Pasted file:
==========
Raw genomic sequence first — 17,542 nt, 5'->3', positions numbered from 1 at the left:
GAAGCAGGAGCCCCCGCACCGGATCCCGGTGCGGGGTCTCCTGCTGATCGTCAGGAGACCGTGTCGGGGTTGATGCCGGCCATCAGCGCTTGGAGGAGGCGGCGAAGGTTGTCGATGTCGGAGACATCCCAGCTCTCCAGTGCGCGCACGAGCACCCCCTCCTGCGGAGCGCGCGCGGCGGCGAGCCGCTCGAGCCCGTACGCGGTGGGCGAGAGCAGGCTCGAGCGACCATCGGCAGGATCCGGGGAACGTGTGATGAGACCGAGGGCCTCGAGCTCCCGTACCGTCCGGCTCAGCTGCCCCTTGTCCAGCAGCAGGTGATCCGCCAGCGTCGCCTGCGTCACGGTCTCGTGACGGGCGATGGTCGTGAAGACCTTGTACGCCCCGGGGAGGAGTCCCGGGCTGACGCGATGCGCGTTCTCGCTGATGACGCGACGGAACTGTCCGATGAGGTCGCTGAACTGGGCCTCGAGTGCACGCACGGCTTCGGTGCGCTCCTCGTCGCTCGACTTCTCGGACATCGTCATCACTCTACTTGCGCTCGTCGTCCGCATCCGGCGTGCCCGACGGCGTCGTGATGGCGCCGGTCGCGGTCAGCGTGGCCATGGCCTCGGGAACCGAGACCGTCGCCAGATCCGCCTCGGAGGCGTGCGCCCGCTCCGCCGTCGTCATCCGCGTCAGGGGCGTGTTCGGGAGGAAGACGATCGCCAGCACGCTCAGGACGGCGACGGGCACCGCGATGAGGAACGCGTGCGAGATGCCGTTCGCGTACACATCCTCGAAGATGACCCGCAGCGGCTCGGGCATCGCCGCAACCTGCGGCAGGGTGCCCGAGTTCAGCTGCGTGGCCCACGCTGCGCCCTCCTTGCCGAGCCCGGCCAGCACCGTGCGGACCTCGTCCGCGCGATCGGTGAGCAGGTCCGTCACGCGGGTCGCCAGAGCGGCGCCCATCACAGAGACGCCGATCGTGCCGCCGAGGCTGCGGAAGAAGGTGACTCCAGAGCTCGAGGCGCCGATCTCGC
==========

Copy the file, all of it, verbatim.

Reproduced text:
Raw genomic sequence first — 17,542 nt, 5'->3', positions numbered from 1 at the left:
GAAGCAGGAGCCCCCGCACCGGATCCCGGTGCGGGGTCTCCTGCTGATCGTCAGGAGACCGTGTCGGGGTTGATGCCGGCCATCAGCGCTTGGAGGAGGCGGCGAAGGTTGTCGATGTCGGAGACATCCCAGCTCTCCAGTGCGCGCACGAGCACCCCCTCCTGCGGAGCGCGCGCGGCGGCGAGCCGCTCGAGCCCGTACGCGGTGGGCGAGAGCAGGCTCGAGCGACCATCGGCAGGATCCGGGGAACGTGTGATGAGACCGAGGGCCTCGAGCTCCCGTACCGTCCGGCTCAGCTGCCCCTTGTCCAGCAGCAGGTGATCCGCCAGCGTCGCCTGCGTCACGGTCTCGTGACGGGCGATGGTCGTGAAGACCTTGTACGCCCCGGGGAGGAGTCCCGGGCTGACGCGATGCGCGTTCTCGCTGATGACGCGACGGAACTGTCCGATGAGGTCGCTGAACTGGGCCTCGAGTGCACGCACGGCTTCGGTGCGCTCCTCGTCGCTCGACTTCTCGGACATCGTCATCACTCTACTTGCGCTCGTCGTCCGCATCCGGCGTGCCCGACGGCGTCGTGATGGCGCCGGTCGCGGTCAGCGTGGCCATGGCCTCGGGAACCGAGACCGTCGCCAGATCCGCCTCGGAGGCGTGCGCCCGCTCCGCCGTCGTCATCCGCGTCAGGGGCGTGTTCGGGAGGAAGACGATCGCCAGCACGCTCAGGACGGCGACGGGCACCGCGATGAGGAACGCGTGCGAGATGCCGTTCGCGTACACATCCTCGAAGATGACCCGCAGCGGCTCGGGCATCGCCGCAACCTGCGGCAGGGTGCCCGAGTTCAGCTGCGTGGCCCACGCTGCGCCCTCCTTGCCGAGCCCGGCCAGCACCGTGCGGACCTCGTCCGCGCGATCGGTGAGCAGGTCCGTCACGCGGGTCGCCAGAGCGGCGCCCATCACAGAGACGCCGATCGTGCCGCCGAGGCTGCGGAAGAAGGTGACTCCAGAGCTCGAGGCGCCGATCTCGC